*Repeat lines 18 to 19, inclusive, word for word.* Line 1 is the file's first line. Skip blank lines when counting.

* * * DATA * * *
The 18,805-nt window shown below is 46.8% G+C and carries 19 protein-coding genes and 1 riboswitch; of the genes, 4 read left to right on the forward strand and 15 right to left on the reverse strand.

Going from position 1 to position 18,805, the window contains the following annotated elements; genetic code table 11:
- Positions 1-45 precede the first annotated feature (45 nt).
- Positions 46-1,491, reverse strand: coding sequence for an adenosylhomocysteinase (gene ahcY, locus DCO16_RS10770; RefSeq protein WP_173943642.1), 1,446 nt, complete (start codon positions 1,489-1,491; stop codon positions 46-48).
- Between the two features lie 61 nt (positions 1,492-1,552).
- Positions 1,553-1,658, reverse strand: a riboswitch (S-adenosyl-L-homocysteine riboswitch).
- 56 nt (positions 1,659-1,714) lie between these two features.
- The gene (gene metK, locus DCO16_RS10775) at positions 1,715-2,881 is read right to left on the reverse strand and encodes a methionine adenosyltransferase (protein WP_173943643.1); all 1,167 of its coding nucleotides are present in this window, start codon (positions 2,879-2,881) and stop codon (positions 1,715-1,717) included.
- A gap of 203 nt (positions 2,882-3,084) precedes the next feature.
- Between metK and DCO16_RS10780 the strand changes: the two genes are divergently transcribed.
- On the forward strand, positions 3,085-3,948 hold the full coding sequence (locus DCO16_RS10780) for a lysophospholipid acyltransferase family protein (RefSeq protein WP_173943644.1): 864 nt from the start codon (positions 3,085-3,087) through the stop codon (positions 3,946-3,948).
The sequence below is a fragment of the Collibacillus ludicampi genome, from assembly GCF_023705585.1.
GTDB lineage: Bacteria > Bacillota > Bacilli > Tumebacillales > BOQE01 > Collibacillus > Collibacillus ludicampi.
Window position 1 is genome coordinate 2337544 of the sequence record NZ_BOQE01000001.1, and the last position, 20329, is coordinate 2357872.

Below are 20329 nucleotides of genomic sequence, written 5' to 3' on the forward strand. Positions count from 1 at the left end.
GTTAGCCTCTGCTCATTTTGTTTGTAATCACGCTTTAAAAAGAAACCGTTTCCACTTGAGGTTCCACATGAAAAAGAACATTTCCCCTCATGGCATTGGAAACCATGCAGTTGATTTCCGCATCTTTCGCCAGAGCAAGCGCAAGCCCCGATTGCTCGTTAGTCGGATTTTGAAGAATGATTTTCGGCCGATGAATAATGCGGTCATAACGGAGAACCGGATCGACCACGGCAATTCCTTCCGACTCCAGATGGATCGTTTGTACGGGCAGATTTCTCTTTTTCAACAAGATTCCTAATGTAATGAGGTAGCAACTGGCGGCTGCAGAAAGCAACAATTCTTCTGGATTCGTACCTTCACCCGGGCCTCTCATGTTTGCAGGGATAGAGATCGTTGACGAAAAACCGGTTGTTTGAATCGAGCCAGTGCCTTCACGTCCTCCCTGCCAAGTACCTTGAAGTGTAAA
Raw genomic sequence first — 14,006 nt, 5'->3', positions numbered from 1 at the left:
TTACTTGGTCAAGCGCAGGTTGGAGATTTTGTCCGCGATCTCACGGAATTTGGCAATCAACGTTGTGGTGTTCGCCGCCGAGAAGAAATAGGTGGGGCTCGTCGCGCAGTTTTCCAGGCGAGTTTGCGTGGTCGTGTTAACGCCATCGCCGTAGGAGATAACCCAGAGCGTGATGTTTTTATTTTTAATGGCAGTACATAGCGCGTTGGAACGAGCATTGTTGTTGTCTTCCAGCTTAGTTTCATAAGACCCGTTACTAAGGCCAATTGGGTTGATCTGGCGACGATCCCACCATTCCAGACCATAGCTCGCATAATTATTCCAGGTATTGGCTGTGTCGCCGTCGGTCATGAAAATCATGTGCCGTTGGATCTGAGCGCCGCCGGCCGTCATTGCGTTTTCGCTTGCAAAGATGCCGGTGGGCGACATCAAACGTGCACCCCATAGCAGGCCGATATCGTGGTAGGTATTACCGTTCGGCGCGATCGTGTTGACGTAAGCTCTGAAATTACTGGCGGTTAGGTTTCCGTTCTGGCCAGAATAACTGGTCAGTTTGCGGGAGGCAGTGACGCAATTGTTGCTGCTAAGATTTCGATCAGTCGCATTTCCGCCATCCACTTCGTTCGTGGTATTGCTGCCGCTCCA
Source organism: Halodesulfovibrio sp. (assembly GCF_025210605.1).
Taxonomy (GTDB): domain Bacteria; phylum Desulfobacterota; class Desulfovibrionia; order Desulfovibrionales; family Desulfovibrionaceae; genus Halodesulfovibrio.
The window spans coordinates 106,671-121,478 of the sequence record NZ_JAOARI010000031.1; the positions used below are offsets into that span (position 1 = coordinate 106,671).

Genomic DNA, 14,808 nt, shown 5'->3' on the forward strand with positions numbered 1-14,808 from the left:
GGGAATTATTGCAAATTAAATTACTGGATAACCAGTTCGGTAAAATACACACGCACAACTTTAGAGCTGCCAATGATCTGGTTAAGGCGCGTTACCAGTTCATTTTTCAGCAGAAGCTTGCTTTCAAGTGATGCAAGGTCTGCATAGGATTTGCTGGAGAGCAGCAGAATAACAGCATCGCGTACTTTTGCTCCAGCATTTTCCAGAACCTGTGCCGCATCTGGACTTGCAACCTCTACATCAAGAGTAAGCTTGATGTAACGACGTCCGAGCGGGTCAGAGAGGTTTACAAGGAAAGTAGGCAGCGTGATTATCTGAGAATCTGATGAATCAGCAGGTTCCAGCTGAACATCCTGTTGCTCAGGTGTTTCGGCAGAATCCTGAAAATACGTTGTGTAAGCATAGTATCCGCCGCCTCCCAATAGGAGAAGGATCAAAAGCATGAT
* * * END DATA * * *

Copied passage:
TTACTTGGTCAAGCGCAGGTTGGAGATTTTGTCCGCGATCTCACGGAATTTGGCAATCAACGTTGTGGTGTTCGCCGCCGAGAAGAAATAGGTGGGGCTCGTCGCGCAGTTTTCCAGGCGAGTTTGCGTGGTCGTGTTAACGCCATCGCCGTAGGAGATAACCCAGAGCGTGATGTTTTTATTTTTAATGGCAGTACATAGCGCGTTGGAACGAGCATTGTTGTTGTCTTCCAGCTTAGTTTCATAAGACCCGTTACTAAGGCCAATTGGGTTGATCTGGCGACGATCCCACCATTCCAGACCATAGCTCGCATAATTATTCCAGGTATTGGCTGTGTCGCCGTCGGTCATGAAAATCATGTGCCGTTGGATCTGAGCGCCGCCGGCCGTCATTGCGTTTTCGCTTGCAAAGATGCCGGTGGGCGACATCAAACGTGCACCCCATAGCAGGCCGATATCGTGGTAGGTATTACCGTTCGGCGCGATCGTGTTGACGTAAGCTCTGAAATTACTGGCGGTTAGGTTTCCGTTCTGGCCAGAATAACTGGTCAGTTTGCGGGAGGCAGTGACGCAATTGTTGCTGCTAAGATTTCGATCAGTCGCATTTCCGCCATCCACTTCGTTCGTGGTATTGCTGCCGCTCCA
Source organism: Halodesulfovibrio sp. (assembly GCF_025210605.1).